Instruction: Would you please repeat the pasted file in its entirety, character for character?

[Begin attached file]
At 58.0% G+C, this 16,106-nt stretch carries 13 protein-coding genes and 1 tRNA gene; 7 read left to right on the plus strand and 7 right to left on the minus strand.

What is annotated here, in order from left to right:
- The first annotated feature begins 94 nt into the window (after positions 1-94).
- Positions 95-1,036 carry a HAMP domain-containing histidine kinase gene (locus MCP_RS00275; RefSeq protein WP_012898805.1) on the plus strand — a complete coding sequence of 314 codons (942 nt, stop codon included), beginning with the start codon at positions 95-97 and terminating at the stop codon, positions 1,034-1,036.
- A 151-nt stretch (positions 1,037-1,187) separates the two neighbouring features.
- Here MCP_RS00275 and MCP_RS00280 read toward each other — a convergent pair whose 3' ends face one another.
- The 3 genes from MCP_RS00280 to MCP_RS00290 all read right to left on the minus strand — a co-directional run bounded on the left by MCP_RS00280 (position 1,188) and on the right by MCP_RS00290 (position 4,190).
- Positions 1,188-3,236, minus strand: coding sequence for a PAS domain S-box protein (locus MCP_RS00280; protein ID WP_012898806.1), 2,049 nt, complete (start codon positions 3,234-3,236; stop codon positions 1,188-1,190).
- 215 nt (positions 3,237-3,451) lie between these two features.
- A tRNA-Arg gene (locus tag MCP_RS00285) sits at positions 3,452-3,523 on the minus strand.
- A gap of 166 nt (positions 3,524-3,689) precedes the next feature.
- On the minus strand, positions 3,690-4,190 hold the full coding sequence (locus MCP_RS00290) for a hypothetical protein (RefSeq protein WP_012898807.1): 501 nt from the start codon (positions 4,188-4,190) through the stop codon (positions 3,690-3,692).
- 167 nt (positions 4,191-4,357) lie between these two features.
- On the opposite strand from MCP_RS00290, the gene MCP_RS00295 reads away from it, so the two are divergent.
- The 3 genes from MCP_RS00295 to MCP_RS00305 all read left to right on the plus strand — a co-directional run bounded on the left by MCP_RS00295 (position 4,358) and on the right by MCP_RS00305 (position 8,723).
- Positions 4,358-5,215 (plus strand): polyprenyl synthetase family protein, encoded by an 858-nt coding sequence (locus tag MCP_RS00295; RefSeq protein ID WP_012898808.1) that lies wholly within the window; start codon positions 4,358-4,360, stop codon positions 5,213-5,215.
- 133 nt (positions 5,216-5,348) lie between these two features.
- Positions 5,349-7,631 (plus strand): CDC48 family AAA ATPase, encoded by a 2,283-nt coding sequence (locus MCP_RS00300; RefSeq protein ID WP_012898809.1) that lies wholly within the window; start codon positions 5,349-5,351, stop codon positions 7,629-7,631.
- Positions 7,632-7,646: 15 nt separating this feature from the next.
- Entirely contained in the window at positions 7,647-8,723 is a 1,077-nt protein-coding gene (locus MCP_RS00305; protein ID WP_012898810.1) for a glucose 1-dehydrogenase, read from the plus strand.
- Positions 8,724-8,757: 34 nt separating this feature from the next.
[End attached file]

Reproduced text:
At 58.0% G+C, this 16,106-nt stretch carries 13 protein-coding genes and 1 tRNA gene; 7 read left to right on the plus strand and 7 right to left on the minus strand.

What is annotated here, in order from left to right:
- The first annotated feature begins 94 nt into the window (after positions 1-94).
- Positions 95-1,036 carry a HAMP domain-containing histidine kinase gene (locus MCP_RS00275; RefSeq protein WP_012898805.1) on the plus strand — a complete coding sequence of 314 codons (942 nt, stop codon included), beginning with the start codon at positions 95-97 and terminating at the stop codon, positions 1,034-1,036.
- A 151-nt stretch (positions 1,037-1,187) separates the two neighbouring features.
- Here MCP_RS00275 and MCP_RS00280 read toward each other — a convergent pair whose 3' ends face one another.
- The 3 genes from MCP_RS00280 to MCP_RS00290 all read right to left on the minus strand — a co-directional run bounded on the left by MCP_RS00280 (position 1,188) and on the right by MCP_RS00290 (position 4,190).
- Positions 1,188-3,236, minus strand: coding sequence for a PAS domain S-box protein (locus MCP_RS00280; protein ID WP_012898806.1), 2,049 nt, complete (start codon positions 3,234-3,236; stop codon positions 1,188-1,190).
- 215 nt (positions 3,237-3,451) lie between these two features.
- A tRNA-Arg gene (locus tag MCP_RS00285) sits at positions 3,452-3,523 on the minus strand.
- A gap of 166 nt (positions 3,524-3,689) precedes the next feature.
- On the minus strand, positions 3,690-4,190 hold the full coding sequence (locus MCP_RS00290) for a hypothetical protein (RefSeq protein WP_012898807.1): 501 nt from the start codon (positions 4,188-4,190) through the stop codon (positions 3,690-3,692).
- 167 nt (positions 4,191-4,357) lie between these two features.
- On the opposite strand from MCP_RS00290, the gene MCP_RS00295 reads away from it, so the two are divergent.
- The 3 genes from MCP_RS00295 to MCP_RS00305 all read left to right on the plus strand — a co-directional run bounded on the left by MCP_RS00295 (position 4,358) and on the right by MCP_RS00305 (position 8,723).
- Positions 4,358-5,215 (plus strand): polyprenyl synthetase family protein, encoded by an 858-nt coding sequence (locus tag MCP_RS00295; RefSeq protein ID WP_012898808.1) that lies wholly within the window; start codon positions 4,358-4,360, stop codon positions 5,213-5,215.
- 133 nt (positions 5,216-5,348) lie between these two features.
- Positions 5,349-7,631 (plus strand): CDC48 family AAA ATPase, encoded by a 2,283-nt coding sequence (locus MCP_RS00300; RefSeq protein ID WP_012898809.1) that lies wholly within the window; start codon positions 5,349-5,351, stop codon positions 7,629-7,631.
- Positions 7,632-7,646: 15 nt separating this feature from the next.
- Entirely contained in the window at positions 7,647-8,723 is a 1,077-nt protein-coding gene (locus MCP_RS00305; protein ID WP_012898810.1) for a glucose 1-dehydrogenase, read from the plus strand.
- Positions 8,724-8,757: 34 nt separating this feature from the next.